Every church our team works with consistently asks what they should do next. It is hard to have it all figured out. Pastoral ministry is tough. Maybe you don’t know what to do next yourself. Pastors often find the concept of vision clarity and strategic planning exhausting. So, pastors ask us what they can do as they are preparing for strategic planning in the church.
Why is that? Why haven’t pastors been better prepared to walk through the process? Why didn’t someone provide the training in seminary to develop a strategic plan for your church? How come vision clarity seems so elusive for so many churches?
I doubt I’ll answer all of those questions here, but we do want to give you some clear next steps other pastors take as they are preparing for strategic planning in the church.
5 Ways Pastors are Preparing for Strategic Planning in the Church
1) Preach a Topical Series on Christian Leadership
If you were trained to preach expository messages, you may cringe at the thought of a topical series on Christian leadership. After all, there isn’t a book of the Bible called Leadership or Christian Leadership that you can preach through verse by verse, in order to give a systematic theology of Christian leadership.
But if you look thematically through Scripture, you will find countless examples of solid leadership and also failures in leadership. Take a few weeks to preach on the need for strategic thinking in the life of the church.
You will find that strategic thinking is more about faithful stewardship of the time, talents, and treasure you have been entrusted with than it is about applying a business world concept to the church. You could actually make the argument that the business world has stolen most of the solid strategic examples from Scripture and applied them to their businesses.
You will find that God is strategic. Take a look at the example of Paul and the locations he visited in the New Testament. Look at the men of Issachar. Look at what Scripture teaches about finances. Look at Jesus’ approach and teachings on discipleship. All of these will provide powerful examples of strategic thinking that may help you to prime the pump for your church as it gets ready to form its Vision Team and clarify its 2020 vision.
2) Organize a Prayer Retreat with Key Leaders
The last thing you should ever do is take your church through a strategic planning process with an outside consultant without first bathing the process in prayer. If you aren’t convinced that God is leading you to engage in this type of process you may not want to move forward. (Here are 10 essentials to know before hiring a consultant, as well as 10 indicators that you do not need a church consulting firm.)
All strategic planning should find its roots in a spiritual conviction that it is what God is leading your church to do.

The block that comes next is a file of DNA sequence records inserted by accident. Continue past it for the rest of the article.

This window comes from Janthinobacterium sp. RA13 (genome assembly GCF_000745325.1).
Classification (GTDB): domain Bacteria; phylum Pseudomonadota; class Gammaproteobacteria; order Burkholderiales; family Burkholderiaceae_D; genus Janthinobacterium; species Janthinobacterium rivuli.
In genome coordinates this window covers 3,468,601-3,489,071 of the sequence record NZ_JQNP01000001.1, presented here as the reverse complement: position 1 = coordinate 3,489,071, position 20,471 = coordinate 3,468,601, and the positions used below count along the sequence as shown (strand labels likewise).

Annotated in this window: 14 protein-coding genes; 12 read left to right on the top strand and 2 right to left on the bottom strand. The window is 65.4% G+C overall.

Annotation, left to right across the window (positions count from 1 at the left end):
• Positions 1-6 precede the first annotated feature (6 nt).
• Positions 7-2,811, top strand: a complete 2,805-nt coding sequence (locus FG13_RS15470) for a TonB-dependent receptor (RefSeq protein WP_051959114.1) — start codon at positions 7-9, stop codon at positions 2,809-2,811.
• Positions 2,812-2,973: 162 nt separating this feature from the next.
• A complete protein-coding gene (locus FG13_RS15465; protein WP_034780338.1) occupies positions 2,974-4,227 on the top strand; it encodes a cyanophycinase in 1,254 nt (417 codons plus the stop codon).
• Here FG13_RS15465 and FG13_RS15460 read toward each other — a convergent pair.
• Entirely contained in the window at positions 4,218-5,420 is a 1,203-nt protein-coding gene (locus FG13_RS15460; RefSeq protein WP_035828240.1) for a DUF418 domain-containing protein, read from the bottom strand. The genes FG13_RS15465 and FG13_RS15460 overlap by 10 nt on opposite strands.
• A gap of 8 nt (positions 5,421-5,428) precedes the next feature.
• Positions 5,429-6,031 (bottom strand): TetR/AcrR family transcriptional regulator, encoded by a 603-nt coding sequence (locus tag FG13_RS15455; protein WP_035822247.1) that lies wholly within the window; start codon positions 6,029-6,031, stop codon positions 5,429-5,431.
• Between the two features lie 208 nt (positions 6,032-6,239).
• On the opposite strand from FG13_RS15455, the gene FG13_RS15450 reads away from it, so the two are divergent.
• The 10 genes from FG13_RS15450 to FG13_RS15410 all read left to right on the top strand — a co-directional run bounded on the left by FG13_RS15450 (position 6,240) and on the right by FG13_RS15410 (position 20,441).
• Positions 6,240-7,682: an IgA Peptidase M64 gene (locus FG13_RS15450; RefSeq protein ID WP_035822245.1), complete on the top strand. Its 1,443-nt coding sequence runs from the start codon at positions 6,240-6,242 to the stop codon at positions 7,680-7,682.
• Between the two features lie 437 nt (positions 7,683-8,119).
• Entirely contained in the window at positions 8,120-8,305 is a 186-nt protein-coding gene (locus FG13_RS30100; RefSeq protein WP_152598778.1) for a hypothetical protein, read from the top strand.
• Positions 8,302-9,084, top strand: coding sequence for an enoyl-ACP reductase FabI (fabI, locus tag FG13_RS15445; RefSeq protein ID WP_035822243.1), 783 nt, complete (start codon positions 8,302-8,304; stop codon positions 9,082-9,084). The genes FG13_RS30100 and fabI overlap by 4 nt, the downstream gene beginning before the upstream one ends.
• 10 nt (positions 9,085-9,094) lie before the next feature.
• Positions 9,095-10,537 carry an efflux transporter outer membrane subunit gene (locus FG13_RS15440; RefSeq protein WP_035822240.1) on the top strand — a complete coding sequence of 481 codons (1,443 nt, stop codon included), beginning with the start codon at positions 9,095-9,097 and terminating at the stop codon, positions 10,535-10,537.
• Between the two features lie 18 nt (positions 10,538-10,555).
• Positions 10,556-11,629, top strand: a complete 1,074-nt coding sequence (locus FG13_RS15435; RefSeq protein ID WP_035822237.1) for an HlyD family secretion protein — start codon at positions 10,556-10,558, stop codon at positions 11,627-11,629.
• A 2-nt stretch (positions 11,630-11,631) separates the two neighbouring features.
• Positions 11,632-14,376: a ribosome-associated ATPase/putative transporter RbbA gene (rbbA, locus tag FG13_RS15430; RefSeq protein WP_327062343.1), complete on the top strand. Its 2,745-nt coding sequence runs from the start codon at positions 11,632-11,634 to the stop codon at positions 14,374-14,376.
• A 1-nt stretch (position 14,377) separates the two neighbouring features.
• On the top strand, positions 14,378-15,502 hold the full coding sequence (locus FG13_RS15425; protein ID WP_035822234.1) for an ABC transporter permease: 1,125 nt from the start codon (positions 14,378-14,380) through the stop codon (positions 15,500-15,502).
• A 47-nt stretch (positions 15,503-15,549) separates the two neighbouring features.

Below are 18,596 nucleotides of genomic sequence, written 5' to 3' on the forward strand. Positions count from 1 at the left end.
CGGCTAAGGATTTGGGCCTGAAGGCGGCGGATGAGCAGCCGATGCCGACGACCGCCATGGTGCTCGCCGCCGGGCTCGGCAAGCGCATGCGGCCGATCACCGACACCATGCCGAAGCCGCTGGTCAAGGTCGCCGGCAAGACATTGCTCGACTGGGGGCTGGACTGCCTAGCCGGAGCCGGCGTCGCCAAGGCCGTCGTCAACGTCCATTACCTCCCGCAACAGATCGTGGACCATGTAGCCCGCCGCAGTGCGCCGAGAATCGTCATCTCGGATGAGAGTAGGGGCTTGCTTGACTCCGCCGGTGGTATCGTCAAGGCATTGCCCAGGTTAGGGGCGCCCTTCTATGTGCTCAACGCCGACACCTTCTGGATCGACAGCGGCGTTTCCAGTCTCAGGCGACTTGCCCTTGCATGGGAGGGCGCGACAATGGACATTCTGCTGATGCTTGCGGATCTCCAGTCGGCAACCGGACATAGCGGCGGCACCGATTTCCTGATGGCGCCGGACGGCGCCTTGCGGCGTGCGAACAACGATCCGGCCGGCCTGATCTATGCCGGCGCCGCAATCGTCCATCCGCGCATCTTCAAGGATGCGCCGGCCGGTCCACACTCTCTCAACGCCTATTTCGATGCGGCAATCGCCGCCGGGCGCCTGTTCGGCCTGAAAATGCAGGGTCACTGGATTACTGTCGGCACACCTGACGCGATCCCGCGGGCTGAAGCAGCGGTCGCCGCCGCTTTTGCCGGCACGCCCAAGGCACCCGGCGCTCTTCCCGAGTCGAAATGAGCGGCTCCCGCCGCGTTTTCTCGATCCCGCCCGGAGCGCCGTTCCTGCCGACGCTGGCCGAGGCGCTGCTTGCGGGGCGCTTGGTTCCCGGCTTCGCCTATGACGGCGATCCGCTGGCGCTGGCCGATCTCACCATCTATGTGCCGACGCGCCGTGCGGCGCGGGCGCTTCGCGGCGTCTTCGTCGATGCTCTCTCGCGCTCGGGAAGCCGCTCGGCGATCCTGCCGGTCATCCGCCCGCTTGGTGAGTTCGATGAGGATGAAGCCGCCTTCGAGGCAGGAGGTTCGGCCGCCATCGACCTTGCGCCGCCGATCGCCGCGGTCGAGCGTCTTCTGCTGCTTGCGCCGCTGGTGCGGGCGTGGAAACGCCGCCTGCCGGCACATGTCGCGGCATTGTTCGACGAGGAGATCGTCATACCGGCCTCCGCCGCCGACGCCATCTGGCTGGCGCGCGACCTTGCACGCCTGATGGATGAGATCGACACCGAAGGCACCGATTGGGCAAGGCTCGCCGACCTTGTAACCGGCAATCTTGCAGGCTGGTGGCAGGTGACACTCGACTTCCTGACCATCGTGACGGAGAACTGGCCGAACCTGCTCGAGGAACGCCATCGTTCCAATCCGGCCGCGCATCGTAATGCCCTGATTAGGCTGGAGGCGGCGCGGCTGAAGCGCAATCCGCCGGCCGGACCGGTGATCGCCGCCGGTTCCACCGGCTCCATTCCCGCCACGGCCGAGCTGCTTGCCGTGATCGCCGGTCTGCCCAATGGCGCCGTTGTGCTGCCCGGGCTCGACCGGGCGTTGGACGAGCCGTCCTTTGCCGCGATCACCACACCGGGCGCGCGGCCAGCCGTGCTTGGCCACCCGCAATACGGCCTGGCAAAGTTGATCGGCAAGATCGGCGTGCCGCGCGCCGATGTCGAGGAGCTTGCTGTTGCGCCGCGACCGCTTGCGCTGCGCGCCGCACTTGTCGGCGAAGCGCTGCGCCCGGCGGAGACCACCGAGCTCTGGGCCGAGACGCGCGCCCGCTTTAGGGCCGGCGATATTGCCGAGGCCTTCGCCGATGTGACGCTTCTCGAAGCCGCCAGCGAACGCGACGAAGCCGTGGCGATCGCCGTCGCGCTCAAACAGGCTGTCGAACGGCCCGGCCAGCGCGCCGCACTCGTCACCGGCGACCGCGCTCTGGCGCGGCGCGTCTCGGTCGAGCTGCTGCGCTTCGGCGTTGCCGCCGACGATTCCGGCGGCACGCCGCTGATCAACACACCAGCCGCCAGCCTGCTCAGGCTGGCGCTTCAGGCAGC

All strategic planning should continuously center around the leading of the Holy Spirit and not simply good organizational practices.
Take your leaders on a day trip to a retreat center, to your home, another leader’s home, or a nearby lake to spend focused time seeking God’s direction. In an ideal world, you and your leaders should be convinced that everything you do (including strategic planning) is due to the prompting of the Holy Spirit in your hearts to focus your ministry, clarify vision, and engage in multiplying disciples in your church and community.
3) Discern the Source of Financial Backing for the Process
Like most pastors, you have likely not received in-depth training in how to reorganize and re-envision your church. In our experience, not many pastors and churches have. As you look to bring in an outside church consultant or church vision navigator you will likely incur significant costs.
How do you plan to pay for the outside help and process? Do you need to initiate discussions now to include church consulting as a line item in your budget for next year?
As you look to discern how to cover the cost, you will likely find that one or more of these sources of funding can greatly help: general budget, outside grants, denominational funds, key individuals looking to make a long-term impact through a large gift, individual donations from members of your vision team, funds from a recent project or capital campaign, unused funds from the previous year, or even adding a new line item in your budget where your church takes a faith step.
Those are not all the possible financial sources to cover the cost of the envisioning process…you may find others that fit your context better. But the reality is that you will want to think through how to cover the costs before engaging in the process.
4) Identify Key Leaders Who Will Endorse the Process
Your church, like every church, has key leaders that have official roles, as well as other leaders who have an important voice but lack an official role. Each of these groups are important to the process and the viability of moving forward as a church towards creating a strategic plan for your ministry.